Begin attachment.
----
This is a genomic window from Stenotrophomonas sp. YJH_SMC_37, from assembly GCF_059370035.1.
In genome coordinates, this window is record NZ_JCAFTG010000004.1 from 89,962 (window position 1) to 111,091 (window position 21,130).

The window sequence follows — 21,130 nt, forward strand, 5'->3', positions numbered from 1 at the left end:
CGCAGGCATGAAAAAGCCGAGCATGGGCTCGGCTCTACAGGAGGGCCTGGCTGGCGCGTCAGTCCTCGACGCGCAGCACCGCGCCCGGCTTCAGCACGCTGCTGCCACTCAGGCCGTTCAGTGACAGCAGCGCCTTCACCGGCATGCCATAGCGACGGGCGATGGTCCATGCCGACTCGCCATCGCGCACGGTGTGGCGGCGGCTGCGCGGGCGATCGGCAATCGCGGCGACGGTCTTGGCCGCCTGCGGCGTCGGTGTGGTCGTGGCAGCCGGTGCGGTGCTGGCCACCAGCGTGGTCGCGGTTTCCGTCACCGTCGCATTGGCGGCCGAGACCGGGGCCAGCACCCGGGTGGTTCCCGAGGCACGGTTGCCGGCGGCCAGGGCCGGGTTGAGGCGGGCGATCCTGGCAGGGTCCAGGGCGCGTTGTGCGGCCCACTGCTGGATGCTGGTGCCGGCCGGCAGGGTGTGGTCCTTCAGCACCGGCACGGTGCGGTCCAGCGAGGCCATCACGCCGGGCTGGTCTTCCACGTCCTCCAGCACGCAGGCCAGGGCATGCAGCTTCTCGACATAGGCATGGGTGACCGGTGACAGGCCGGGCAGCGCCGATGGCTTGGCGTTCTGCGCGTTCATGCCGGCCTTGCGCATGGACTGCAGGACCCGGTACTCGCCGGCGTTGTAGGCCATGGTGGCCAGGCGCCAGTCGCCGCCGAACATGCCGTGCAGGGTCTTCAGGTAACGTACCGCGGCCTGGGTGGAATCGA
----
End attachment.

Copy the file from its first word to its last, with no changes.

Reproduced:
This is a genomic window from Stenotrophomonas sp. YJH_SMC_37, from assembly GCF_059370035.1.
In genome coordinates, this window is record NZ_JCAFTG010000004.1 from 89,962 (window position 1) to 111,091 (window position 21,130).

The window sequence follows — 21,130 nt, forward strand, 5'->3', positions numbered from 1 at the left end:
CGCAGGCATGAAAAAGCCGAGCATGGGCTCGGCTCTACAGGAGGGCCTGGCTGGCGCGTCAGTCCTCGACGCGCAGCACCGCGCCCGGCTTCAGCACGCTGCTGCCACTCAGGCCGTTCAGTGACAGCAGCGCCTTCACCGGCATGCCATAGCGACGGGCGATGGTCCATGCCGACTCGCCATCGCGCACGGTGTGGCGGCGGCTGCGCGGGCGATCGGCAATCGCGGCGACGGTCTTGGCCGCCTGCGGCGTCGGTGTGGTCGTGGCAGCCGGTGCGGTGCTGGCCACCAGCGTGGTCGCGGTTTCCGTCACCGTCGCATTGGCGGCCGAGACCGGGGCCAGCACCCGGGTGGTTCCCGAGGCACGGTTGCCGGCGGCCAGGGCCGGGTTGAGGCGGGCGATCCTGGCAGGGTCCAGGGCGCGTTGTGCGGCCCACTGCTGGATGCTGGTGCCGGCCGGCAGGGTGTGGTCCTTCAGCACCGGCACGGTGCGGTCCAGCGAGGCCATCACGCCGGGCTGGTCTTCCACGTCCTCCAGCACGCAGGCCAGGGCATGCAGCTTCTCGACATAGGCATGGGTGACCGGTGACAGGCCGGGCAGCGCCGATGGCTTGGCGTTCTGCGCGTTCATGCCGGCCTTGCGCATGGACTGCAGGACCCGGTACTCGCCGGCGTTGTAGGCCATGGTGGCCAGGCGCCAGTCGCCGCCGAACATGCCGTGCAGGGTCTTCAGGTAACGTACCGCGGCCTGGGTGGAATCGA